Effect of linoleic acid on endothelial cell inflammatory mediators

Valerie M. Young, Michal Toborek, Fajun Yang, Craig J. McClain, Bernhard Hennig

Research output: Contribution to journalArticlepeer-review

72 Scopus citations


Selected lipids may influence the inflammatory cascade within the vascular endothelium. To test this hypothesis, endothelial cells were treated with linoleic acid (18:2, n - 6) for 12 hours and/or tumor necrosis factor- α (TNF) for 4 hours. For a combined exposure to 18:2 and TNF (18:2 + TNF), cells were first preenriched with 18:2 for 8 hours before exposure to TNF for an additional 4 hours. Exposure to 18:2 increased cellular oxidative stress, activated nuclear factor-κB (NF-κB), increased interleukin-8 (IL-8) production, and elevated intercellular adhesion molecule-1 (ICAM-1) levels. A combined exposure to 18:2 + TNF resulted in decreased NF-κB activation compared with TNF treatment alone. In addition, preexposure to 18:2 altered TNF-mediated IκB-α signaling. Within the first 15 minutes of a 90-minute period, cytoplasmic levels of IκB-α decreased more rapidly in cells treated with 18:2+TNF compared with TNF, suggesting translocation and activation of NF-κB in cultures that were pretreated with 18:2 before TNF exposure. A combined exposure to 18:2+TNF had various effects on IL-8 production and ICAM-1 levels depending on the time of exposure. For example, 18:2+TNF treatment increased ICAM-1 levels at 12 hours but decreased ICAM-1 levels at 24 hours compared with treatment with TNF alone. These data suggest that selected fatty acids such as 18:2 can exert proinflammatory effects and, in addition, may markedly alter TNF-mediated inflammatory events.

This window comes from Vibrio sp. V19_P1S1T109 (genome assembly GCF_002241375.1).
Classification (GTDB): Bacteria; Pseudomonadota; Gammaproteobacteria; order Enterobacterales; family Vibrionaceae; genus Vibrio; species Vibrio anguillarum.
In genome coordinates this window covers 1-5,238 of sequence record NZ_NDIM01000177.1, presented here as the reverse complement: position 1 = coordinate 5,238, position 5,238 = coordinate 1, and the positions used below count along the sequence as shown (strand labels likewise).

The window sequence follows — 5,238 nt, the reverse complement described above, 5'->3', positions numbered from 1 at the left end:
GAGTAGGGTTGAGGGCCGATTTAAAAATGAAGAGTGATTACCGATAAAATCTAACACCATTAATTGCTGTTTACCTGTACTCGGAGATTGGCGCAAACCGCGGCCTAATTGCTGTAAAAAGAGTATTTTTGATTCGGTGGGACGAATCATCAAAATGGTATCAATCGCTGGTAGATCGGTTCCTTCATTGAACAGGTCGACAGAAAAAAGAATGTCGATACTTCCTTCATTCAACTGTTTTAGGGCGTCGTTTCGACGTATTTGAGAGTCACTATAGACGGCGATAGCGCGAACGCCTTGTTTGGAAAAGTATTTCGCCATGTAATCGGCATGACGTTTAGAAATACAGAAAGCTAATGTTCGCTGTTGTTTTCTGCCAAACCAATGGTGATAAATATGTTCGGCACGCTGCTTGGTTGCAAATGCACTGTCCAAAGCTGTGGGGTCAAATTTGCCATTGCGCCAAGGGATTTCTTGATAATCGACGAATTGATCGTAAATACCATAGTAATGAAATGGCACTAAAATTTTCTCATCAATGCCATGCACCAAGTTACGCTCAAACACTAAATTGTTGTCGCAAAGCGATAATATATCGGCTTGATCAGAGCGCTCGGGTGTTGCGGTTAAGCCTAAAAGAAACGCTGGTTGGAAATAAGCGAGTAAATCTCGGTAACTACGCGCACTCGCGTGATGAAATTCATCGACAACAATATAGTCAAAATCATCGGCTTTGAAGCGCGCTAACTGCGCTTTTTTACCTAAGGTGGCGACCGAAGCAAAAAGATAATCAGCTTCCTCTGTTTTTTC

Original languageEnglish
Pages (from-to)566-572
Number of pages7
JournalMetabolism: Clinical and Experimental
Issue number5
StatePublished - 1998

Bibliographical note

Funding Information:
From the Departments of Nutrition and Food Science, Surgery, and Medicine, University of Kentucky, Lexington, KY. Submitted May 30, 1997; accepted November 10, 1997. Supported in part by grants from the National Institutes of Health, American Heart Association Kentucky Affiliate, US Department of Agriculture, University of Kentucky Research Funds, an American Cancer Society Institutional Research Grant, and the Kentucky Agricultural Experiment Station. Address reprint requests to Bernhard Hennig, PhD, Cell Nutrition Group, Department of Nutrition and Food Science, 204 Funkhouser Building, University of Kentucky, Lexington, KY40506-0054. Copyright © 1998 by W,B. Saunders Company 0026-0495/98/4705-0013503.00/0

ASJC Scopus subject areas

  • Endocrinology, Diabetes and Metabolism
  • Endocrinology


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